Montreal Canadiens

Bruce Cassidy on David Pastrnak getting targeted: 'He just needs to be ready for it'

Bruce Cassidy on David Pastrnak getting targeted: 'He just needs to be ready for it'

BRIGHTON, Mass – Though the game was a couple of days ago, the talk around the Bruins on Tuesday was again about the targeting of the NHL’s leading scorer, David Pastrnak.

The 23-year-old Bruins sniper leads the NHL by a wide margin with 25 goals this season and is on pace to tie the franchise-record 76 goals scored by Bruins legend Phil Esposito. At this point, nobody has been able to contain him. 

Ottawa tried shadowing Pastrnak defensively last week, and both the Rangers and Canadiens last weekend employed the strategy of roughing up No. 88 in order to discourage him. It didn’t work out for either team as Pastrnak scored instrumental third-period goals against both the Blueshirts and the Habs, but it’s also a pattern that could become routine as Pastrnak keeps on scoring goals.

While the old-school hockey mentality would be to protect Pastrnak by going after opponents that take runs at him, that isn’t what happened on Sunday night against Montreal when Shea Weber, Jake Armia, Ben Chariot and Jeff Petry all took turns giving him the rough treatment. Instead, the Bruins pushed back a bit, scored a few goals and ending up winning the game in the best long-term payback for it.

Cassidy said again on Tuesday ahead of the home tilt against the Carolina Hurricanes that it’s going to be on Pastrnak to “be ready for it” rather than his teammates step up to protect him.

“When you’re a better player, that happens. He’ll just have to keep his head up a little more. There were a couple of against the Rangers and Montreal the other night that were borderline late. You hope that the league takes care of the players when those situations happen. But he just needs to be ready for it,” Cassidy said. “That’s just the way it is. When you’re a good player you just get targeted more. If you don’t want to get hit that often or get targeted, be an average player. I don’t mean that to be disrespectful, but that’s the way it goes.

“We circle guys on the other team’s lineup all the time in terms of slowing them down. How are we going to do it? Well, deny them the puck, good sticks and be physical. There’s a bunch of different ways you can do it, but clearly being physical was on Montreal’s agenda the other night. As long as it’s within the rules, that’s just hockey.”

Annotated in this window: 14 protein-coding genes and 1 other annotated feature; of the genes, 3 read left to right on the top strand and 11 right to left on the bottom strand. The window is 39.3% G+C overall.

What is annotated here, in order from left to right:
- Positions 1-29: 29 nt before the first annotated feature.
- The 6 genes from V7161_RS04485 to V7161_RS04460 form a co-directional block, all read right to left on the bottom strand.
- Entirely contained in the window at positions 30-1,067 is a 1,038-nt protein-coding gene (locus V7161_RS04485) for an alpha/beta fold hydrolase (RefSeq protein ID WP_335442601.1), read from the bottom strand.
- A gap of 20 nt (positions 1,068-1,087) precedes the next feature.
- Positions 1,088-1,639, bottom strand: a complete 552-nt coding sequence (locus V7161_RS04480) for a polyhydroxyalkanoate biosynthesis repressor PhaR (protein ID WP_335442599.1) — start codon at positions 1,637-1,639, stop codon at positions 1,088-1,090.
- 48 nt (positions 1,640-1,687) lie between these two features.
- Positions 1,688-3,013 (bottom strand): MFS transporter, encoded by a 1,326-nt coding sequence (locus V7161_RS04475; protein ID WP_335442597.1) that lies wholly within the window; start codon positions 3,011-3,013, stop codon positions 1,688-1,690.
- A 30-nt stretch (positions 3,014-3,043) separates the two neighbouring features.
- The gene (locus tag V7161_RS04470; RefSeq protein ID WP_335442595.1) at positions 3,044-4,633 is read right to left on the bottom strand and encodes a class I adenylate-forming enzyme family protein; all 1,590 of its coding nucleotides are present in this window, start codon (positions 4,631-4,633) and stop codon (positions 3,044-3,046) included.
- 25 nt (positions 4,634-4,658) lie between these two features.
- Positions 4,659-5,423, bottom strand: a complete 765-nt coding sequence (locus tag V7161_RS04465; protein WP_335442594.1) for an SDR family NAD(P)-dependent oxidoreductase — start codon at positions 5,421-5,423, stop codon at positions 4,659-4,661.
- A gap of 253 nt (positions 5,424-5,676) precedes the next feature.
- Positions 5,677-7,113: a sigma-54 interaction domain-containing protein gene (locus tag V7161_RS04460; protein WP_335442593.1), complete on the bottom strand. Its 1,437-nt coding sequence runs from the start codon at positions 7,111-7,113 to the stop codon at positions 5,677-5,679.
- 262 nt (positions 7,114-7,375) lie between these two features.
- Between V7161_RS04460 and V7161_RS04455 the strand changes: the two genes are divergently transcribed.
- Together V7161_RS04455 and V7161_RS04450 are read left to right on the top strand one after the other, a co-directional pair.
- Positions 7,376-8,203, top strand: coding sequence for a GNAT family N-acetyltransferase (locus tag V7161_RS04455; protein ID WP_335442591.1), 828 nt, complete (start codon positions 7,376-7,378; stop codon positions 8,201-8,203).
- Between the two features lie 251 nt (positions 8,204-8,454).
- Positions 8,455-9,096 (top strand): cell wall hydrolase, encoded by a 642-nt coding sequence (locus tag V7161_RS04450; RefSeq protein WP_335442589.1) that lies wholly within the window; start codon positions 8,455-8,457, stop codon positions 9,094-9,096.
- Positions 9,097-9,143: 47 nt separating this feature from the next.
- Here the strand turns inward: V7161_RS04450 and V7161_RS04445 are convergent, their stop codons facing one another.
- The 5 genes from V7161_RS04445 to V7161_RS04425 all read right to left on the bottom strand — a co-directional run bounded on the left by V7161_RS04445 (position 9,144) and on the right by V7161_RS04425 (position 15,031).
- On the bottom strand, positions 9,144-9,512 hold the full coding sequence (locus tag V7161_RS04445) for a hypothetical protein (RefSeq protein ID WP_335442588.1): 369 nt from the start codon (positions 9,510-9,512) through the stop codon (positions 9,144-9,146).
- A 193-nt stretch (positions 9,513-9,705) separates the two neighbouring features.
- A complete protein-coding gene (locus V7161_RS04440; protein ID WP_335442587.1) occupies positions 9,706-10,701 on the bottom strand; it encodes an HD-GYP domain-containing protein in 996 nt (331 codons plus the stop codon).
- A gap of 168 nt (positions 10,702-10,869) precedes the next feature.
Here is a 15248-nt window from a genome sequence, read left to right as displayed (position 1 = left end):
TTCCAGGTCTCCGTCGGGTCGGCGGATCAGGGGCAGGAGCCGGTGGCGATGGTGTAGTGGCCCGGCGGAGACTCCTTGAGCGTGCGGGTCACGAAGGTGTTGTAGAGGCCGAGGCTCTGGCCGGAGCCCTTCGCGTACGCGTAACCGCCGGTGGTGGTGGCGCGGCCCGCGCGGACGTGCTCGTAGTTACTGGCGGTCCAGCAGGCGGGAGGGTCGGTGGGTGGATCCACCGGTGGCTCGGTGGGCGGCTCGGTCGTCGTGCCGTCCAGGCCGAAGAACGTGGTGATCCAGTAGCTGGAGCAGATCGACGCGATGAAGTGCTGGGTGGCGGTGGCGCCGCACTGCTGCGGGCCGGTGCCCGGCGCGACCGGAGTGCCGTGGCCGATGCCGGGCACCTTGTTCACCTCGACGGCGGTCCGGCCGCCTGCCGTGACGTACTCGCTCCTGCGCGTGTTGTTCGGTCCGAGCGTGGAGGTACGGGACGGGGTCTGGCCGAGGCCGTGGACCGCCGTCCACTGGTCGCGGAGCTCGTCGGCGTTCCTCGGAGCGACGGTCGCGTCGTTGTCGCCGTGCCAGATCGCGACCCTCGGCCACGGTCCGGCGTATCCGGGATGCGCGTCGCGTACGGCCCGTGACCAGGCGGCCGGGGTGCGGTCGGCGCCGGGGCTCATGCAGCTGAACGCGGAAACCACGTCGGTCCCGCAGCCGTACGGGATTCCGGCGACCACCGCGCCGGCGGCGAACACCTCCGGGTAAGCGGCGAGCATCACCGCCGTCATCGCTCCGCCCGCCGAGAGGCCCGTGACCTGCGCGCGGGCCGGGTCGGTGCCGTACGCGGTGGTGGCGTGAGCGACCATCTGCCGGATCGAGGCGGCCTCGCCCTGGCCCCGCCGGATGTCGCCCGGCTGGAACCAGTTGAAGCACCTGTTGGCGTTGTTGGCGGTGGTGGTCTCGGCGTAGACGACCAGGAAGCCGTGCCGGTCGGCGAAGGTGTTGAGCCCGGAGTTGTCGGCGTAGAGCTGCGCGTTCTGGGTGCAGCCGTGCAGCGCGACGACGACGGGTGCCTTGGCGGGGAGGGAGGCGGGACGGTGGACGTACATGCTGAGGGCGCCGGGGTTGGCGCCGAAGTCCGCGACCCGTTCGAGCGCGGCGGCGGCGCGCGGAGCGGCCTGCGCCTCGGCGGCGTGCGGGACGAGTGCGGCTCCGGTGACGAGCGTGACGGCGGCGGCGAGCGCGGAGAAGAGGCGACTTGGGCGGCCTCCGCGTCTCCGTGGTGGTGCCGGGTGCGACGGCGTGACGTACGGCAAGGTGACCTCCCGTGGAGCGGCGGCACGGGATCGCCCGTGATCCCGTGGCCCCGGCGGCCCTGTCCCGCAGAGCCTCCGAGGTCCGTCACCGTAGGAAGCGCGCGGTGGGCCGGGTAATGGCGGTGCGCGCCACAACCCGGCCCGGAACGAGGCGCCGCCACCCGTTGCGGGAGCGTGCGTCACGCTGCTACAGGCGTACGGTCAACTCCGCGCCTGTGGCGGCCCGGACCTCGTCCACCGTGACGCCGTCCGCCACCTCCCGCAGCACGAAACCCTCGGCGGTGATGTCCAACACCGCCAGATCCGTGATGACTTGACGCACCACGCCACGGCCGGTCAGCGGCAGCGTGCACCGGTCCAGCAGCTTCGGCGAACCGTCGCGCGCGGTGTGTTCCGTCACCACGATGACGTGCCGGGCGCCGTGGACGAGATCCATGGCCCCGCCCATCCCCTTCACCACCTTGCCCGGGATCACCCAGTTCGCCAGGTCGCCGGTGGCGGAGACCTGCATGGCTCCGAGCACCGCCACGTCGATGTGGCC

Part of the reason Cassidy has to take this approach is the NHL continuing to legislate fighting and frontier justice out of the league and part of it is simply that the Bruins don’t have too many players on their roster capable of protecting Pastrnak as a deterrent.

Aside from 42-year-old Bruins captain Zdeno Chara and 35-year-old David Backes, just back from a concussion, there aren’t too many players that are going to put any fear into opposition looking to take liberties with the Bruins’ game-breaking force.

With that in mind, the B’s better that Pastrnak “being ready for it” also protects him from getting injured as a result of the increased punishment headed his way. Because it seems as if an injury is about the only thing capable of slowing Pastrnak down as he keeps on scoring at an unheard-of pace in today’s NHL.

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Joe Haggerty's Talking Points from the Bruins' 3-1 win over the Canadiens

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USA TODAY Sports photo

Joe Haggerty's Talking Points from the Bruins' 3-1 win over the Canadiens

GOLD STAR: He only played 9:04 of ice time, but the return of David Backes made a difference for the Boston Bruins. The 35-year-old was able to put a great one-timer shot on a picture-perfect David Krejci pass from the half-wall and roofed it past Carey Price for the powerplay game-winning goal in the third period. Never mind that it was Backes’ first goal of the season, but to have that kind of timing and ability to put everything on that shot after not playing for a month was pretty impressive stuff.